Versatility is the Name of the Game
Figure’s sons and daughters inherited his genetic traits and versatility. These Morgan horses could pull carriages, work in fields, win saddle races, and were safe for any member of a family to ride or drive. Morgan horses could truly do it all, and for families in that timeframe, it meant that they could have one horse instead of several, and that was a financial savings.
The daughters and sons of Figure were also pretty, like their father, and in later generations, their grandfather. The combination of good looks and versatility certainly helped continue the breed as more people enjoyed the horses or wanted one like their friends, family, or neighbors had. The genetic prepotency carried through to successive generations, and today’s Morgan horse still has the same distinct appearance and versatility that Figure had all those years ago.
Figure’s Legacy and the Morgan Breed Today
Justin Morgan died of consumption, or tuberculosis, in 1798 and Figure bounced through several different owners. He continued working hard throughout his life, despite his popularity in the breeding shed. Another horse kicked Figure when he was 32. The untreated injury led to his death.
Sherman, Woodbury, and Bulrush are the three best-known sons of Figure, and each played a role in creating the breed. The Brunk family, the Lippitt family, the Government family, and the Working Western family comprise today’s Morgan and all trace back to these bloodlines. All of these go back to breeding programs and distinct sets of bloodlines. No matter the family, the horses possess the same beauty and versatility.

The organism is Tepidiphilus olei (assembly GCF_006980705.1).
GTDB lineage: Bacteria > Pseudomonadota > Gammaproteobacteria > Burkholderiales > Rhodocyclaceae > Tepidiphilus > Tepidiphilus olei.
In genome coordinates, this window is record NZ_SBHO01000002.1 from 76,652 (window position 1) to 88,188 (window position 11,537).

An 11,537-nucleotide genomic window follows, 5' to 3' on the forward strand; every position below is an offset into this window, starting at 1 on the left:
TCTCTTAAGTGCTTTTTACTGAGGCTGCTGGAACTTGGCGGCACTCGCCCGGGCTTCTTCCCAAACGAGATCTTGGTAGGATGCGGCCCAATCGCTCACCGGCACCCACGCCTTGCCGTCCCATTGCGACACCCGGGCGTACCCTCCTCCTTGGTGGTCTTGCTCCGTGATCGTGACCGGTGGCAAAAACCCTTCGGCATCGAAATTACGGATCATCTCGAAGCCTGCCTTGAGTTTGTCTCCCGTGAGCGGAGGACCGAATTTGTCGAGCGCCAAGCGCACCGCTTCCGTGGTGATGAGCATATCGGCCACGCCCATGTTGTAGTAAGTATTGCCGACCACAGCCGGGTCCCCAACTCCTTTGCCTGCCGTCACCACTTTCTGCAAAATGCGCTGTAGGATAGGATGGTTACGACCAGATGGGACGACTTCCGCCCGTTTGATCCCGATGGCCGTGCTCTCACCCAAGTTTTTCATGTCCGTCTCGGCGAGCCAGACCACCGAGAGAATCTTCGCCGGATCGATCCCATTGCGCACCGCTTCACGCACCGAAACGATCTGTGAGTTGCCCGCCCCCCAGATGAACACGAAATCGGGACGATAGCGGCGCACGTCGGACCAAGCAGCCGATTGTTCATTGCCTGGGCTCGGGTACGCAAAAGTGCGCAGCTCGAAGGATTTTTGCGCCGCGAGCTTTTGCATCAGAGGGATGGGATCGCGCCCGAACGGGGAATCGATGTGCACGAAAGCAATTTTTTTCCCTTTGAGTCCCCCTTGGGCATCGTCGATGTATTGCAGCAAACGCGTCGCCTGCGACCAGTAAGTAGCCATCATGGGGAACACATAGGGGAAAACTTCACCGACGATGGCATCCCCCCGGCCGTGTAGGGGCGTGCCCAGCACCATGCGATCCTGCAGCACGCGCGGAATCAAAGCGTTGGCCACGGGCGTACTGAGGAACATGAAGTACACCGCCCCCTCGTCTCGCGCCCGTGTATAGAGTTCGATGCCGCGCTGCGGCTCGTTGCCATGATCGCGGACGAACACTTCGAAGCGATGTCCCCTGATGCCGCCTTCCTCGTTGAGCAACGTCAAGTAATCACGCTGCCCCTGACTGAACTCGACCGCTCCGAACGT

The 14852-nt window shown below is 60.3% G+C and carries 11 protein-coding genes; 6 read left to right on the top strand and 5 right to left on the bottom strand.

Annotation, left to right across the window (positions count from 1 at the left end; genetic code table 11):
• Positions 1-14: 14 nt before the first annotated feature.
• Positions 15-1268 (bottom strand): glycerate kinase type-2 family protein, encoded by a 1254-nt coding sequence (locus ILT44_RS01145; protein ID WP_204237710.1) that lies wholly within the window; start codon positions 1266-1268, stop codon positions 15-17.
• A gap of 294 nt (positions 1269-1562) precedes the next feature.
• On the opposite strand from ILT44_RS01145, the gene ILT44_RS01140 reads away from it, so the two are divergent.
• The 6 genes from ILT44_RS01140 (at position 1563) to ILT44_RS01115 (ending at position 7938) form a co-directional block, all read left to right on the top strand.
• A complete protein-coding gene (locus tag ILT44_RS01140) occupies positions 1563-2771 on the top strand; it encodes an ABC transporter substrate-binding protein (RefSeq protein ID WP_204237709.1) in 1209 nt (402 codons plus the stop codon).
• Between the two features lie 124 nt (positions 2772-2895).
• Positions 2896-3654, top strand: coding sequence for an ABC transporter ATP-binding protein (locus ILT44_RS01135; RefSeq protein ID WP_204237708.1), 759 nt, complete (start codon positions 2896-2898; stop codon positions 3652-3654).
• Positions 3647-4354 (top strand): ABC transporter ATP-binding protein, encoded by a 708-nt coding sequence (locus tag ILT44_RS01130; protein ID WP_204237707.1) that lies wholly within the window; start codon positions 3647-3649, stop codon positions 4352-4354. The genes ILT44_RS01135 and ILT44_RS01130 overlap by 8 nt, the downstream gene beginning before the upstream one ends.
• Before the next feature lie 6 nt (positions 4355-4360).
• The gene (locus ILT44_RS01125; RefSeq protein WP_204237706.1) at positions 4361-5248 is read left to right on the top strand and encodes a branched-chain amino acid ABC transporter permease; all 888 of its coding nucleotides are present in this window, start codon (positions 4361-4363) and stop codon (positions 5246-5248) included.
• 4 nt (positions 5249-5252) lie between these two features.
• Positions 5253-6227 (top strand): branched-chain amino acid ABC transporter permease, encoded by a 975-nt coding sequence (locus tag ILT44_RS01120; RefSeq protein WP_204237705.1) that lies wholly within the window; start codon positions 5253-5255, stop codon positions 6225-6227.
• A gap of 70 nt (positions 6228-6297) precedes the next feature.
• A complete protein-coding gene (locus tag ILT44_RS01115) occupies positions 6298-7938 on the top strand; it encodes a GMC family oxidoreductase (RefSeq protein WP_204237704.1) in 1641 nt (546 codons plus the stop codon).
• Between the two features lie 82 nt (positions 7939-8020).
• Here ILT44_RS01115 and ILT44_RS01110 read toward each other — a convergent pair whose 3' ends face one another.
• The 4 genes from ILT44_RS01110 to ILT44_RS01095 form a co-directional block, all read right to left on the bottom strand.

According to the American Morgan Horse Association, there are around 89,000 Morgan horses living throughout the world. But Figure’s legacy lives on today through the many sons and daughters and their families. Morgan horses today have a glint in their eye, a beautiful and distinct look, and are versatile These characteristics are a glimpse at a great horse of the past and a testament to the strong bloodlines he had in creating a new breed of horses.
My Favorite Morgan Horse: Pops
I can’t write about Morgan horses without mentioning one in particular: an incredible gelding here in Vermont named Pops. That’s him pictured at the top of this post, and also above/below. Pops (a.k.a. Poppy) is a 33-year-old Morgan who belongs to a good friend of mine and is one of the most amazing horses I’ve ever met. Not only is he handsome, but he’s smart, affectionate, and loves his person.
I will never forget one day, about 4 years ago, when my son was riding Pops bareback on a windy day. A gust of wind tore through the arena, rattling the rafters so violently that it sounded as if a train were barreling through the barn. All of the other horses in the arena lost their minds. They were bucking, and leaping and spooking like nobody’s business. But Pops? He just kept walking along with my son, practically rolling his eyes at the other horses as if to say: “Guys, it is WIND. Chill out.” Not only did he realize that wind was nothing to freak out about, but he seemed to understand that he had precious cargo onboard. No way was he going to spook with a child on him. A horse like that is worth his weight in gold.
Pops also happens to be the horse we named our favorite homemade horse treats after: Pumpkin Poppies. 🙂